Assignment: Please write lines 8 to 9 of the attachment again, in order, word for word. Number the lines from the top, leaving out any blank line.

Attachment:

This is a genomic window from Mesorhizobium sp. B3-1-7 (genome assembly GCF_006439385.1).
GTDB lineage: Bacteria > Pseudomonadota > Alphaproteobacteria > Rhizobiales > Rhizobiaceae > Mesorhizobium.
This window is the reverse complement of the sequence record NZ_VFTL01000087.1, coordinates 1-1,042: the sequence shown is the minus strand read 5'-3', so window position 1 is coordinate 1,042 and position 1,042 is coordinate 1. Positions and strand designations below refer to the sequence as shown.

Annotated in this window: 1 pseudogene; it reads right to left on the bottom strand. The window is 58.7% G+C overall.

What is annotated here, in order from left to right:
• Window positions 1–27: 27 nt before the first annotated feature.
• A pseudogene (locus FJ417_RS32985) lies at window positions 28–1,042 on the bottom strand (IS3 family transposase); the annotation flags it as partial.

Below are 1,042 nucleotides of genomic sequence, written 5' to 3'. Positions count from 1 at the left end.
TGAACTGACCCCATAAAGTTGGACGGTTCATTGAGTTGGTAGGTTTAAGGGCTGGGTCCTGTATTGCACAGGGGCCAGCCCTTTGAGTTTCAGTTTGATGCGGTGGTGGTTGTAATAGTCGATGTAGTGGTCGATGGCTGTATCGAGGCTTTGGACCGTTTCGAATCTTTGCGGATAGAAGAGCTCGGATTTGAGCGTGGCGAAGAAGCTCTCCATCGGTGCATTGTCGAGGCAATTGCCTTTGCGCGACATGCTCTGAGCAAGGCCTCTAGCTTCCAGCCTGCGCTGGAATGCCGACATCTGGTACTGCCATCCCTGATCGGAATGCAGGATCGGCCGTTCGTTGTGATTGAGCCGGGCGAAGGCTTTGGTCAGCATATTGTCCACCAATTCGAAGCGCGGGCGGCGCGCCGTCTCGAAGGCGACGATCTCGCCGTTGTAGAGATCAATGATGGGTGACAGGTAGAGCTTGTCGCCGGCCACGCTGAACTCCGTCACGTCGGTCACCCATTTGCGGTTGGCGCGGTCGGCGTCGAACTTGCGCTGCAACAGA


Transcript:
Below are 1,042 nucleotides of genomic sequence, written 5' to 3'. Positions count from 1 at the left end.
TGAACTGACCCCATAAAGTTGGACGGTTCATTGAGTTGGTAGGTTTAAGGGCTGGGTCCTGTATTGCACAGGGGCCAGCCCTTTGAGTTTCAGTTTGATGCGGTGGTGGTTGTAATAGTCGATGTAGTGGTCGATGGCTGTATCGAGGCTTTGGACCGTTTCGAATCTTTGCGGATAGAAGAGCTCGGATTTGAGCGTGGCGAAGAAGCTCTCCATCGGTGCATTGTCGAGGCAATTGCCTTTGCGCGACATGCTCTGAGCAAGGCCTCTAGCTTCCAGCCTGCGCTGGAATGCCGACATCTGGTACTGCCATCCCTGATCGGAATGCAGGATCGGCCGTTCGTTGTGATTGAGCCGGGCGAAGGCTTTGGTCAGCATATTGTCCACCAATTCGAAGCGCGGGCGGCGCGCCGTCTCGAAGGCGACGATCTCGCCGTTGTAGAGATCAATGATGGGTGACAGGTAGAGCTTGTCGCCGGCCACGCTGAACTCCGTCACGTCGGTCACCCATTTGCGGTTGGCGCGGTCGGCGTCGAACTTGCGCTGCAACAGA